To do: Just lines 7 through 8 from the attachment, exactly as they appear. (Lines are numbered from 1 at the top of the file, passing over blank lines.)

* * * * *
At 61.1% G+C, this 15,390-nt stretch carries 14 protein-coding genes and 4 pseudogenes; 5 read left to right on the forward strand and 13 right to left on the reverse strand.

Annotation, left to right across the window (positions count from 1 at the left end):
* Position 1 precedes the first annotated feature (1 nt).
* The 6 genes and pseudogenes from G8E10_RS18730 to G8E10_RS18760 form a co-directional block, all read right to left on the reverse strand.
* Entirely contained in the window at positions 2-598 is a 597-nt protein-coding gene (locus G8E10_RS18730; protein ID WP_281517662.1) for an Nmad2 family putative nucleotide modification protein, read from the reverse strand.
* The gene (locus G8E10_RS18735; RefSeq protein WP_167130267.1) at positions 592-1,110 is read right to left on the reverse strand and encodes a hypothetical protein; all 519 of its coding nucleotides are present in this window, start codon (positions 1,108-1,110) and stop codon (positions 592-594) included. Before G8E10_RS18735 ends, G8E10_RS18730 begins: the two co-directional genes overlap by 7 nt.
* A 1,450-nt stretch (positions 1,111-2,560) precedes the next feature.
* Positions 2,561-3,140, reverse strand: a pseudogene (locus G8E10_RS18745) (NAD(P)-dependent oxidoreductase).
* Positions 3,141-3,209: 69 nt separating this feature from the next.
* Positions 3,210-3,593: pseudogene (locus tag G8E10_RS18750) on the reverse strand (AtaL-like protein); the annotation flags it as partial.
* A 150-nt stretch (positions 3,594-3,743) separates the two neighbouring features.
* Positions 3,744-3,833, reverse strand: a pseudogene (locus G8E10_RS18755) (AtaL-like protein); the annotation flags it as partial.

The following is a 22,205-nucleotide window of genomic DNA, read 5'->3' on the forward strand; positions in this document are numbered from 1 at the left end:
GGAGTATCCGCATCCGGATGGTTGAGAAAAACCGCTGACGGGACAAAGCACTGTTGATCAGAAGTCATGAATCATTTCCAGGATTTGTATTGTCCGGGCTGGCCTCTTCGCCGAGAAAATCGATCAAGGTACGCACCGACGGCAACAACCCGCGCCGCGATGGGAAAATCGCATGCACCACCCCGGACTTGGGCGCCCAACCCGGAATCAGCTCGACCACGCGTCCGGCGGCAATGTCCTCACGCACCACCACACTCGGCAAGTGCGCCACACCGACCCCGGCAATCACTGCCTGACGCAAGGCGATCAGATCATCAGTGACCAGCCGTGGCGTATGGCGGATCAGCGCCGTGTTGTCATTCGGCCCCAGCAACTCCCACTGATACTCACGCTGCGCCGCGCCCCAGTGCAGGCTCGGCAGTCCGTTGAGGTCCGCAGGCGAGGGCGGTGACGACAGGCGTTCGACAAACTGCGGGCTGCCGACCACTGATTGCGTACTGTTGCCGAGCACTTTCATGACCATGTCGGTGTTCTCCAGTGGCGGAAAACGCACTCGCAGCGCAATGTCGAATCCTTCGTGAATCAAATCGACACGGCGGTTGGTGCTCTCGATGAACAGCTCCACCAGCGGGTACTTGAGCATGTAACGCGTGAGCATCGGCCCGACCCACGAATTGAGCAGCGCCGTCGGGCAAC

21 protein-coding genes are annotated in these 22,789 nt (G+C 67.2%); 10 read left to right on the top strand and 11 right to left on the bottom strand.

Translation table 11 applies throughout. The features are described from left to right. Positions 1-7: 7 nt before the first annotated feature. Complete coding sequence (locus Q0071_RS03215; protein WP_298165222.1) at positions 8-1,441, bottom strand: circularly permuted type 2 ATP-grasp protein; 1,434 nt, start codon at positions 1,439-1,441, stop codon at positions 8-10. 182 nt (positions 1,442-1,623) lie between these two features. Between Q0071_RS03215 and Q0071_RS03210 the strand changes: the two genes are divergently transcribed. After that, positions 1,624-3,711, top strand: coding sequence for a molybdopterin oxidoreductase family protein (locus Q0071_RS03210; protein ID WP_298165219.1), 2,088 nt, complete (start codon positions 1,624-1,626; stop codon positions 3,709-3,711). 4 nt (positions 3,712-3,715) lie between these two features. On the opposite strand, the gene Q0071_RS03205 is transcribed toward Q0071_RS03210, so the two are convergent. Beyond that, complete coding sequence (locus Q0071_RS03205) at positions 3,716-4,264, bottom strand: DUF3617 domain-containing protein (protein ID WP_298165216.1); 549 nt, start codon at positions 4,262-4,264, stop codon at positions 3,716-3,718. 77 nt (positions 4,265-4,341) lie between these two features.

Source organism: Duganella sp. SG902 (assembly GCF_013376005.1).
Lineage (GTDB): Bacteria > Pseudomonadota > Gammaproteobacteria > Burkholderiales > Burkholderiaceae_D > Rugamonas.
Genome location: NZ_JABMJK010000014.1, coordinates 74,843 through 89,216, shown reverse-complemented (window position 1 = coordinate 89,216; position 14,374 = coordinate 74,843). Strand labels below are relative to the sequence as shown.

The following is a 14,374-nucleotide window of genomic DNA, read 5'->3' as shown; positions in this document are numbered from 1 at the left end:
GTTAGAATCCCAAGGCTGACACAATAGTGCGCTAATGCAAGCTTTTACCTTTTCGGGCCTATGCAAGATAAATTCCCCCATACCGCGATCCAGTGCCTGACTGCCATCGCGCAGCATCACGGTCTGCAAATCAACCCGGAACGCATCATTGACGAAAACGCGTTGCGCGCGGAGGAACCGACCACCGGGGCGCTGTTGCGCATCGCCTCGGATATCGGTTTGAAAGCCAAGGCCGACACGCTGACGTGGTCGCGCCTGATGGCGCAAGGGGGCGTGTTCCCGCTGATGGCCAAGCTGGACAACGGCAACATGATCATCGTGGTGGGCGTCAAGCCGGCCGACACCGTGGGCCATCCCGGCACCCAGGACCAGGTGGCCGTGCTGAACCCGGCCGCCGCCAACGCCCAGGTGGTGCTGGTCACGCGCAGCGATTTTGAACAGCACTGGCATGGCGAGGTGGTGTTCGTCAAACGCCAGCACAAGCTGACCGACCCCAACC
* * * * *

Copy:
* A 1,450-nt stretch (positions 1,111-2,560) precedes the next feature.
* Positions 2,561-3,140, reverse strand: a pseudogene (locus G8E10_RS18745) (NAD(P)-dependent oxidoreductase).